Week in Review: Madigan, state fair, Ukraine & more


Former House Speaker Michael J. Madigan indicted on federal corruption charges. On Wednesday, March 2, former Democratic Speaker of the House Michael J. Madigan was indicted on federal racketeering conspiracy and bribery charges following a federal probe into political corruption in the state of Illinois. Also named in the indictment is longtime Madigan confidante Michael McClain. A joint press conference held by the U.S. Department of Justice (DOJ), Federal Bureau of Investigation (FBI), and the Internal Revenue Services (IRS) outlined the indictment.

The charges are related to Madigan’s alleged role in a conspiracy linked to lobbying practices during his decades-long tenure as Speaker of the Illinois House of Representatives. The indictment accuses Madigan of leading a criminal enterprise to enhance his political power and financial well-being. In addition to the previous allegations that Madigan and McClain sought jobs, contracts, and money for Madigan’s associates from ComEd, the indictment reveals a new scheme involving Chicago City Council Member Danny Solis. Madigan allegedly agreed to help Solis land a spot on a state board paying at least $93,926 after his retirement from City Council.

According to U.S. Attorney for the Northern District of Illinois John Lausch, who was leading the investigation of Madigan, “The indictment alleges a long-term, multifaceted scheme to use public positions for unlawful private gain.”

The U.S. Justice Department said, “Madigan and McClain allegedly caused various businesses, including the utility company Commonwealth Edison, to make monetary payments to Madigan’s associates as a reward for their loyalty to Madigan, at times in return for performing little or no legitimate work for the businesses."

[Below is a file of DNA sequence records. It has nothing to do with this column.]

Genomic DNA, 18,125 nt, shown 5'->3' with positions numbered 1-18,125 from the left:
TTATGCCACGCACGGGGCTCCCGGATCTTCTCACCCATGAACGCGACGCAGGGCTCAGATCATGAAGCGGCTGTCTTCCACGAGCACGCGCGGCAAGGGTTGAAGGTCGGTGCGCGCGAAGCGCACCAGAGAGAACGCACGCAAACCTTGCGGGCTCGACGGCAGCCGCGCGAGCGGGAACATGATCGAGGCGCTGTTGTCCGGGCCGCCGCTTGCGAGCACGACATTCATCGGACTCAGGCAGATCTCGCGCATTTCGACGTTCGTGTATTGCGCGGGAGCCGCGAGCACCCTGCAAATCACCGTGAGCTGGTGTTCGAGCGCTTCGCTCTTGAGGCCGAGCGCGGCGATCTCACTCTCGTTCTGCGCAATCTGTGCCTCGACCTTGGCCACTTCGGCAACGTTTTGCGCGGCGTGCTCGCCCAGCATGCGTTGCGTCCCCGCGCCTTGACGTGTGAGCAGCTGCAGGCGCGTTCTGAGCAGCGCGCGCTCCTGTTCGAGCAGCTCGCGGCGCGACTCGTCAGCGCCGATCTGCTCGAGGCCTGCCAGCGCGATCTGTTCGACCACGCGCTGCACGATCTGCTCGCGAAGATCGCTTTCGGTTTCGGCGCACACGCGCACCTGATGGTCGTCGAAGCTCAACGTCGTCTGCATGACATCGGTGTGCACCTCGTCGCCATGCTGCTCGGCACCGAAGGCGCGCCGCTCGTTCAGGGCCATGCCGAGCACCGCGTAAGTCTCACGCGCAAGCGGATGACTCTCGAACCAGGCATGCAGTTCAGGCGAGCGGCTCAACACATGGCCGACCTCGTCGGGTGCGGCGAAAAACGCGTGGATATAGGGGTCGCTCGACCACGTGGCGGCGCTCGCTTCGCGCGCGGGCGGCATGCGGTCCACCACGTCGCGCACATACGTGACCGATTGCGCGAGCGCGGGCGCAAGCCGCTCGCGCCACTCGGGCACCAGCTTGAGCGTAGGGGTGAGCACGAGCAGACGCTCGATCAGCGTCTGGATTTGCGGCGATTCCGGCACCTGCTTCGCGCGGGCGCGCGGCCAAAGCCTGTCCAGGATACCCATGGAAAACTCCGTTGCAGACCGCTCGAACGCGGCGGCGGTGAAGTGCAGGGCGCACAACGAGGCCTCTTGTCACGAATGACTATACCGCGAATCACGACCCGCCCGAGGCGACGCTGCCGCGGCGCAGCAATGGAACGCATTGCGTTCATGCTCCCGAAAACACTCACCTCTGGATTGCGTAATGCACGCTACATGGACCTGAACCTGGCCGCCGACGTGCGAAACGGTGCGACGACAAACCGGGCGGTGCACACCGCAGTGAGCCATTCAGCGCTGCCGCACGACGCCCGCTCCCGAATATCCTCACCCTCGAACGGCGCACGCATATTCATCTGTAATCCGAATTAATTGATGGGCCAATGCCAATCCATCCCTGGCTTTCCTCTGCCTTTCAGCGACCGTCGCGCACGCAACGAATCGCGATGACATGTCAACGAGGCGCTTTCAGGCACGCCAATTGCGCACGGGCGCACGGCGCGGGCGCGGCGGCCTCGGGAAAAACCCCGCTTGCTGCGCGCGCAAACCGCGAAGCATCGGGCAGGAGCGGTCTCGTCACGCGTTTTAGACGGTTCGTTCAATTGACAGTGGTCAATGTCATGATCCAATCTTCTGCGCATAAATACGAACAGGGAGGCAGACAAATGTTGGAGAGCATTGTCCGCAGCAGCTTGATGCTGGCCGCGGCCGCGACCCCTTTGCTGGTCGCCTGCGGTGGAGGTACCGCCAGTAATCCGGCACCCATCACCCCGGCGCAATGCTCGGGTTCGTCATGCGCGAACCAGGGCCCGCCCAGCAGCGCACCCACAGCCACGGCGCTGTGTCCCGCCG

"This is another chapter in the sad story of corruption that has pervaded every corner of the state that was touched by Mike Madigan and his Democrat enablers and has dismantled true democracy in Illinois,” said House Republican Leader Jim Durkin after learning of the indictment. “Today, the same Democrats who empowered Madigan are still blocking real ethics reform just like they blocked the Special Investigating Committee that was created to get to the bottom of Madigan’s corrupt activities.”

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Moody’s Analytics issues official “State of Illinois Economic Forecast.” The Moody’s report, prepared for the Commission on Government Forecasting and Accountability, contains analytical data intended to translate statistically significant data into information for Illinois policymakers.

The Moody’s analysts praised the people of Illinois for some of the elements of its current situation, while chiding the State and its government for other aspects. Once again, as in previous economic recoveries, Illinois is creating fewer jobs and is notching a slower pathway to future growth than are rival, comparable, and neighboring U.S. states. On the other hand, “tight labor market conditions” indicate that most of the potential workers of Illinois are either working or are getting hired.

Moody’s expects that Illinois’ future economic performance and growth will continue to underperform the United States as a whole. Economic productivity is measure by Gross State Product, the variable that measures the market value of the goods and services produced within Illinois. After briefly outperforming the United States as a whole during calendar year 2021, Moody’s projections show the growth rate of Illinois’ gross state product as likely to underperform the U.S. economy as a whole during the four calendar years that began on Jan. 1, 2022 and will end on December 31, 2025.

This predicted underperformance is tied to structural long-term patterns and trends that continue to affect Illinois. Moody’s ranks Illinois’ tax burden as 36th among the 50 states, well below average. Thus, “mounting pension obligations and a shrinking tax base” continue to burden the State’s private sector. “Poor population trends,” as residents continue to emigrate from Illinois toward better job markets elsewhere, are expected to continue to operate. Moody’s ranks the tax burden of neighboring Indiana as 14th among the 50 states, creating a much more attractive location for job creation than Illinois. Wisconsin is ranked 26th.